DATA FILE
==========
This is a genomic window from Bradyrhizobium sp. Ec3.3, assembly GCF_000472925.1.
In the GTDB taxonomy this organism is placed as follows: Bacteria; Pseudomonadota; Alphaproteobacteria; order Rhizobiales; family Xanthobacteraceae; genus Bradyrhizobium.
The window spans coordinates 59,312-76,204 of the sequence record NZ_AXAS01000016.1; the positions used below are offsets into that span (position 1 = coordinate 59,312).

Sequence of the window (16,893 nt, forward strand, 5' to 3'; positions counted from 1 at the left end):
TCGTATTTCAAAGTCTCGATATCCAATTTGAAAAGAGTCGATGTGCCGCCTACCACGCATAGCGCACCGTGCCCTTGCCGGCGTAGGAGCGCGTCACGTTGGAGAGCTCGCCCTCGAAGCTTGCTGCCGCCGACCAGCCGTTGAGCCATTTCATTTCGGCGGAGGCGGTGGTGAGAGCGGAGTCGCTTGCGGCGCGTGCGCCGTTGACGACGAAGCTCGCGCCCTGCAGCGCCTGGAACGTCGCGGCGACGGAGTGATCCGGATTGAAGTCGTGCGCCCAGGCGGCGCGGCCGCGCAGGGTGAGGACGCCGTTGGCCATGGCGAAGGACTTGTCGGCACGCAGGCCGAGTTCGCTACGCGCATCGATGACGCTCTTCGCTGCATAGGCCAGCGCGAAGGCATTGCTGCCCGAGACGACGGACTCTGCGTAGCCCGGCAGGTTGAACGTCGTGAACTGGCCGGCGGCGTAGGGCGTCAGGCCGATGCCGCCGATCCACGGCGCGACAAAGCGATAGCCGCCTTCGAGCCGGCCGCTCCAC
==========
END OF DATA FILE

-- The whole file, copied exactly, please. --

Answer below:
This is a genomic window from Bradyrhizobium sp. Ec3.3, assembly GCF_000472925.1.
In the GTDB taxonomy this organism is placed as follows: Bacteria; Pseudomonadota; Alphaproteobacteria; order Rhizobiales; family Xanthobacteraceae; genus Bradyrhizobium.
The window spans coordinates 59,312-76,204 of the sequence record NZ_AXAS01000016.1; the positions used below are offsets into that span (position 1 = coordinate 59,312).

Sequence of the window (16,893 nt, forward strand, 5' to 3'; positions counted from 1 at the left end):
TCGTATTTCAAAGTCTCGATATCCAATTTGAAAAGAGTCGATGTGCCGCCTACCACGCATAGCGCACCGTGCCCTTGCCGGCGTAGGAGCGCGTCACGTTGGAGAGCTCGCCCTCGAAGCTTGCTGCCGCCGACCAGCCGTTGAGCCATTTCATTTCGGCGGAGGCGGTGGTGAGAGCGGAGTCGCTTGCGGCGCGTGCGCCGTTGACGACGAAGCTCGCGCCCTGCAGCGCCTGGAACGTCGCGGCGACGGAGTGATCCGGATTGAAGTCGTGCGCCCAGGCGGCGCGGCCGCGCAGGGTGAGGACGCCGTTGGCCATGGCGAAGGACTTGTCGGCACGCAGGCCGAGTTCGCTACGCGCATCGATGACGCTCTTCGCTGCATAGGCCAGCGCGAAGGCATTGCTGCCCGAGACGACGGACTCTGCGTAGCCCGGCAGGTTGAACGTCGTGAACTGGCCGGCGGCGTAGGGCGTCAGGCCGATGCCGCCGATCCACGGCGCGACAAAGCGATAGCCGCCTTCGAGCCGGCCGCTCCAC